WMA: I spent two and a half years in Japan. And uh, have threatened very, very thoroughly frequently, and even to this day, of returning. Become a "bamboo Yankee". I learned a lot about life there, and I learned about you know, my feelings, in Japan. I was collecting what is called Minyo. It's Japanese folk music. You know, tunes like Hakatubushi [?] all different tunes like this. And 00:32:00uh, I, I'm interested in other people. Deeply, deeply interested. I guess that's the only reason I'm still out here. 'Cause it's that I can't learn enough. I want to know more - I want to know why they act like this. As far as the white race is concerned, I don't know if there's any more to learn. I think we've seen enough. Now it's time to know more about the people. About the [unclear] because, you know. Sure there have been wars and this stuff like this, I see more of a kinship amongst the Japanese, and amongst the Polynesians, and the Mexicans, the Greeks and even the east Indians, than I would ever find amongst the Waho. It's you know, if there's a religion I would stand to out here, it 00:33:00probably would be Jewish, but no, I belong to the Native American church. And of course, right now the hair stands up on the back of their necks, they're gonna hear this, "Oh he's another one of those dopers." Well I expect that from the white mans' way of thinking. That you know, they got their and they, you know, they eat peyote, and they, you know, get all fucked up! Excuse the expression. The white man eats the peyote, and gets messed up. To us it is a very, high religious thing, is to go see the vision. And there's great preparation for it.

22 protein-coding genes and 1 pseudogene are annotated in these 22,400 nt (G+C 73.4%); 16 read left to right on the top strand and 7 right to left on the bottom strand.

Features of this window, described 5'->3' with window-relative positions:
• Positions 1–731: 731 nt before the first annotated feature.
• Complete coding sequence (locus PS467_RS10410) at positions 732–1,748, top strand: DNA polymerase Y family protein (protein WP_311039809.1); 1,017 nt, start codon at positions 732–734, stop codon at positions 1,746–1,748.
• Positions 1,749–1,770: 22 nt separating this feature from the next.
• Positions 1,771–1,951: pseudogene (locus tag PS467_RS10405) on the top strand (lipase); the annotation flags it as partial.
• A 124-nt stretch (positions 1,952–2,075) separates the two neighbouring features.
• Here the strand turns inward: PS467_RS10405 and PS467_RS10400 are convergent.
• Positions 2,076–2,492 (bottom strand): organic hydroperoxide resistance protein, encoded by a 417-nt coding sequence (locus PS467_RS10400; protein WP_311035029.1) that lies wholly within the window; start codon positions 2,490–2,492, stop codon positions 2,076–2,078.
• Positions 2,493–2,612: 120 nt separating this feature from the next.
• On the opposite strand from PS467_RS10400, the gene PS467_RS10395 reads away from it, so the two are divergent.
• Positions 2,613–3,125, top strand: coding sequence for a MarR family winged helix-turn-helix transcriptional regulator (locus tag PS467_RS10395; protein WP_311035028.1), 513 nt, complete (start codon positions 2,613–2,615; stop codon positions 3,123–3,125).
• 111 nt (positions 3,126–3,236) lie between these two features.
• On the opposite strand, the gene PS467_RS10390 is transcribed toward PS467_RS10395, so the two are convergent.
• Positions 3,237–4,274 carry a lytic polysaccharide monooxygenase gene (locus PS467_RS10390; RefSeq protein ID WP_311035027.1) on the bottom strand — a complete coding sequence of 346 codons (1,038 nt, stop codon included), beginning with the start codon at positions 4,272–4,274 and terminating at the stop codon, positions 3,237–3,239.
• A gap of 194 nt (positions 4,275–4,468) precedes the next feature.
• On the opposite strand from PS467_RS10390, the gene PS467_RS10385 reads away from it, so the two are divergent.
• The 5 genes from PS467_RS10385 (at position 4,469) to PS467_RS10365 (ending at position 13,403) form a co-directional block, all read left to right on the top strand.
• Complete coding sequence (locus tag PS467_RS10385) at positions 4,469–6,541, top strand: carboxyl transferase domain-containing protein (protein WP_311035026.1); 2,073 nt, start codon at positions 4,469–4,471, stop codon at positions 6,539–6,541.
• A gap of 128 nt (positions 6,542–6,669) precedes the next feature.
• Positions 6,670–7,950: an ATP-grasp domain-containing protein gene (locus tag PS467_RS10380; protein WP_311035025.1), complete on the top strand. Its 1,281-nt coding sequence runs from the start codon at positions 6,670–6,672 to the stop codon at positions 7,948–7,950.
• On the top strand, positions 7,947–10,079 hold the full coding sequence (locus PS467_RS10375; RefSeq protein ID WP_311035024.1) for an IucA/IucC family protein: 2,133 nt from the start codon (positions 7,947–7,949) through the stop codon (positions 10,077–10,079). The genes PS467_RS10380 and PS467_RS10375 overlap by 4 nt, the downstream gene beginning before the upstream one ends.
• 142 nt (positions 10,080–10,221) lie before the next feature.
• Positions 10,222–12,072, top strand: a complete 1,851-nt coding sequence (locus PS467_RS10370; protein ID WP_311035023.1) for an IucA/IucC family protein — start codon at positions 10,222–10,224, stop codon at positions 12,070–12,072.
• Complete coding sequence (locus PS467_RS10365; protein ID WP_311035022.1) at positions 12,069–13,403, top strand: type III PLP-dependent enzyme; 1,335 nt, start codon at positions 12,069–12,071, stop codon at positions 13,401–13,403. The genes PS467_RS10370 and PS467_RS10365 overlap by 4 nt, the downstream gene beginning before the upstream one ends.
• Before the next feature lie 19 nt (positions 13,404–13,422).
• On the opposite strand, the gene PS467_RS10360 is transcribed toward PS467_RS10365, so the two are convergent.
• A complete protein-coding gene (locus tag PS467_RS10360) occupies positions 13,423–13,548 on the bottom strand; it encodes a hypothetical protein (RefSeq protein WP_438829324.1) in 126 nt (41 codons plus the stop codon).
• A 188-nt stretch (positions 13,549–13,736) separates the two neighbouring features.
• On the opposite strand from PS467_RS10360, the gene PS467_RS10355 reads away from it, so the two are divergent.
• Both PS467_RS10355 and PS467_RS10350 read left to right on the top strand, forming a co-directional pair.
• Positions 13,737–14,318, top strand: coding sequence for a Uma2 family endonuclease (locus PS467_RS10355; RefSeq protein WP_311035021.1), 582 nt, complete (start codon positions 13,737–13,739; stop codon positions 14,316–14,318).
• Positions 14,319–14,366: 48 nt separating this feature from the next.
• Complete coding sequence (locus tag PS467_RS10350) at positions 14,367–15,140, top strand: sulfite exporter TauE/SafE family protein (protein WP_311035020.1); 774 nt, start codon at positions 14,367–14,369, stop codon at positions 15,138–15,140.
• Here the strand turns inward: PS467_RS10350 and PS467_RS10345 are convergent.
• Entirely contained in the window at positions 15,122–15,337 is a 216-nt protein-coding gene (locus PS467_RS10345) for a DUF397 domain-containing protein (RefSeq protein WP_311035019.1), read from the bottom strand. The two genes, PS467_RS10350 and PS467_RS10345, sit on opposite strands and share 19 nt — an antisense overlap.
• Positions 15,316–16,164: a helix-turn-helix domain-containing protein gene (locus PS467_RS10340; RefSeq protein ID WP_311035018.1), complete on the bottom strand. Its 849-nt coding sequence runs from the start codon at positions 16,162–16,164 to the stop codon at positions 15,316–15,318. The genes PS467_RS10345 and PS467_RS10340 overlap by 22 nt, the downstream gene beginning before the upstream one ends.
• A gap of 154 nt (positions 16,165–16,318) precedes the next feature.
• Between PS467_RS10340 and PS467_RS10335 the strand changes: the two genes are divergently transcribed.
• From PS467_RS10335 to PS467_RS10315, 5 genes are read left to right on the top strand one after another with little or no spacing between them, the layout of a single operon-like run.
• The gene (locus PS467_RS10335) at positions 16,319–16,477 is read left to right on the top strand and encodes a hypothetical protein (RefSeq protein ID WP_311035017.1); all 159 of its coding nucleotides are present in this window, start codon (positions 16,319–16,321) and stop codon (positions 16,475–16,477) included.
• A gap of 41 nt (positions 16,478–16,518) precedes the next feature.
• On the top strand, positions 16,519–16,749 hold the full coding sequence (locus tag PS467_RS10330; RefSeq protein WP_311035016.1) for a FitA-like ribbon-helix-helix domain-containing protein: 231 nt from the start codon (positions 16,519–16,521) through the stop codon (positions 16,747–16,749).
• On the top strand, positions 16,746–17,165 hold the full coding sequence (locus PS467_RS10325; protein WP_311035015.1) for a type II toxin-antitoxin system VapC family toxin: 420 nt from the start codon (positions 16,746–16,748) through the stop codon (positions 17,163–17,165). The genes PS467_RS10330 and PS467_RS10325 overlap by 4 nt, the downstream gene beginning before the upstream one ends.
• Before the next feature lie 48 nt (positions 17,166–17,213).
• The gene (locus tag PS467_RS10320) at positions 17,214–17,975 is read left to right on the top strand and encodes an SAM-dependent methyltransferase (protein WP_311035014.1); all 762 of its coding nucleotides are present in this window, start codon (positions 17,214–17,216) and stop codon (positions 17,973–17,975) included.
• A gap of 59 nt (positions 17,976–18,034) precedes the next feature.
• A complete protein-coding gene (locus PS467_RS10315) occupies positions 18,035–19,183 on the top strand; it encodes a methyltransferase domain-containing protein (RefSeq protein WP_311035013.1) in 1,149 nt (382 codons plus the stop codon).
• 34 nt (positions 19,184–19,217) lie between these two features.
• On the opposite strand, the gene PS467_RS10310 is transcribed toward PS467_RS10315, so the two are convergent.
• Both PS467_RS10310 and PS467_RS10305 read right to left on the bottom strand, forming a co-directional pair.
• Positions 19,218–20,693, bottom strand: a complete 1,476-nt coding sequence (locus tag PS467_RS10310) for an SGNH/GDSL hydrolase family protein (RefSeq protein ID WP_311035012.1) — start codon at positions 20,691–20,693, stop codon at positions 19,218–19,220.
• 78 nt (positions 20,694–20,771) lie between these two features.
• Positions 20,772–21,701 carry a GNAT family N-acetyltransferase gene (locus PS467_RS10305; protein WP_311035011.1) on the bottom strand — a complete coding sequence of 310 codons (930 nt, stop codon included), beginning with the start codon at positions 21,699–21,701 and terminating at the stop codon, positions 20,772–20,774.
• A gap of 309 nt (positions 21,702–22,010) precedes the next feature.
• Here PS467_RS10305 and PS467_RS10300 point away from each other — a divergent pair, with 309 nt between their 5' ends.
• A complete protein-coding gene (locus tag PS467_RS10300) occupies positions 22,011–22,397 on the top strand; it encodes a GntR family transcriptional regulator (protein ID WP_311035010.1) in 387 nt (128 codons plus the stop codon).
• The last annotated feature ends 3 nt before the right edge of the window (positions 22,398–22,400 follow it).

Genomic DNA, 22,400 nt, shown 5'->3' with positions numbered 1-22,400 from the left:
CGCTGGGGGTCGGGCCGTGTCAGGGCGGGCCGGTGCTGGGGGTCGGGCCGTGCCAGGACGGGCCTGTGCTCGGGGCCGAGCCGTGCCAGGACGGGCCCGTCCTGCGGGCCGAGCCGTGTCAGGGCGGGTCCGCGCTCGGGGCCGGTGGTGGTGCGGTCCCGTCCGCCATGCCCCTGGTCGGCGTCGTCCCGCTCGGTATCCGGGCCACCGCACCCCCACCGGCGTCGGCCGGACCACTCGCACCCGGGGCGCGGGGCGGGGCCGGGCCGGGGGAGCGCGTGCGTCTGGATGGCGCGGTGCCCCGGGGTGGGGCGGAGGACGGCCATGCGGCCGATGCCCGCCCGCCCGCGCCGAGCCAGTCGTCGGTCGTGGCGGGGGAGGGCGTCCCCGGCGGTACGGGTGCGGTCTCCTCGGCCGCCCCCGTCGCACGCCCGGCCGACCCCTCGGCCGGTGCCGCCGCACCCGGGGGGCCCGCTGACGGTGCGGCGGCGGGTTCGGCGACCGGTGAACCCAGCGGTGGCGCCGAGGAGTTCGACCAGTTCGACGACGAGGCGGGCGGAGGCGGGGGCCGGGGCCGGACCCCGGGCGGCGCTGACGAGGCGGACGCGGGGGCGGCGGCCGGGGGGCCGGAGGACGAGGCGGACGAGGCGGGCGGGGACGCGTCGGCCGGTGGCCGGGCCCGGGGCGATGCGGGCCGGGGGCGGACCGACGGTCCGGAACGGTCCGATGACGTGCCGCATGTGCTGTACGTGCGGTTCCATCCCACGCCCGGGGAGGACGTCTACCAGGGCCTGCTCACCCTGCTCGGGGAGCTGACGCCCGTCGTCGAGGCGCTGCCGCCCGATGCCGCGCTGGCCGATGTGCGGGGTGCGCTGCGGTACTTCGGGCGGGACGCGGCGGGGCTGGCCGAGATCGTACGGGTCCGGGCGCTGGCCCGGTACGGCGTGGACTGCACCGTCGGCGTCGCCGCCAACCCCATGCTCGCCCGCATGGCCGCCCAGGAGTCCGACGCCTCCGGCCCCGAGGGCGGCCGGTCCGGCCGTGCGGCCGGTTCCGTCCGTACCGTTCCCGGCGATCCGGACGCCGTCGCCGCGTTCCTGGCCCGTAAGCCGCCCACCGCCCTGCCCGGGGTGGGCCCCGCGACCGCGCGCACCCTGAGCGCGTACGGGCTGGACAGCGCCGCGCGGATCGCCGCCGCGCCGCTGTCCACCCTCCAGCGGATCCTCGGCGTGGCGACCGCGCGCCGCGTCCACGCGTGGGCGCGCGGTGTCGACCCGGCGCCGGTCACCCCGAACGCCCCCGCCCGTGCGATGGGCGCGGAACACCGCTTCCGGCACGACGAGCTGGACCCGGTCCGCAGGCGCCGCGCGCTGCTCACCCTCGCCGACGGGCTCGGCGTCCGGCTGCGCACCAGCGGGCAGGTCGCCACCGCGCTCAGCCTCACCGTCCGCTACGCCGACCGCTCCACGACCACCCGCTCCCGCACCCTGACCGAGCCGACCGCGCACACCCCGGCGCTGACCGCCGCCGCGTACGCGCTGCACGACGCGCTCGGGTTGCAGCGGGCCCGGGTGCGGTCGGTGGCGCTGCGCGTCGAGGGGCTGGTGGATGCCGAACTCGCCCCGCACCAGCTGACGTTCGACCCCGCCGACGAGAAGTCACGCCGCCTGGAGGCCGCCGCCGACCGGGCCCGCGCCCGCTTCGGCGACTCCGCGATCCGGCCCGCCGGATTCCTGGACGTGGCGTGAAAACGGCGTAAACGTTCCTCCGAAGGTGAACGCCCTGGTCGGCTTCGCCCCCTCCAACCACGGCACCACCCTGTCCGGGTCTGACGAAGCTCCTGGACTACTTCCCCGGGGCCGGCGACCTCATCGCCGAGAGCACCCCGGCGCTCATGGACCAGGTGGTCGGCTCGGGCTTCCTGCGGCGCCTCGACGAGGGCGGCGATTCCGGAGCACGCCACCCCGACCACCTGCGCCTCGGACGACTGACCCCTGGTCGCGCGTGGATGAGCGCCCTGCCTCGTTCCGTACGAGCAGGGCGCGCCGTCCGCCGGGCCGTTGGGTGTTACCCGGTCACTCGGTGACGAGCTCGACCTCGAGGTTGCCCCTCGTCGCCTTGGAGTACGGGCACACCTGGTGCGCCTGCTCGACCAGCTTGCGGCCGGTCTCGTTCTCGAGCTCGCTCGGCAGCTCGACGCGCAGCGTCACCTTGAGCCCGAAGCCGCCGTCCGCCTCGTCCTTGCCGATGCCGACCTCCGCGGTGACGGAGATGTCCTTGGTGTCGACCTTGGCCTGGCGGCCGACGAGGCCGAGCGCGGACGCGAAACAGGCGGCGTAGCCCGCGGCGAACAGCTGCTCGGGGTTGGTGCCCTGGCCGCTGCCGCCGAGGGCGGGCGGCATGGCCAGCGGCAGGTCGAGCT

It is no, we just don't sit down and pop 'em in out mouth and say whoopee, here we go again. It's not that way. Even our religion is treated with dirt. A lack of understanding I think would be the thing, the breakdown in communication, the break-down in understanding. And I can't understand this because your people 00:34:00came to this, this great land, because of the same problems that you heap upon us today. Religion. Yours was in persecution. But I ask, then why do you come and persecute us? Our religion has gone back 25,000 years. It hasn't changed. It's beautiful! It works. Yours, barely 2,000 years old.

KM: What does the Government say when, I mean - they're not following in the Constitution, you know, as far as Indians are concerned. They just ignore it.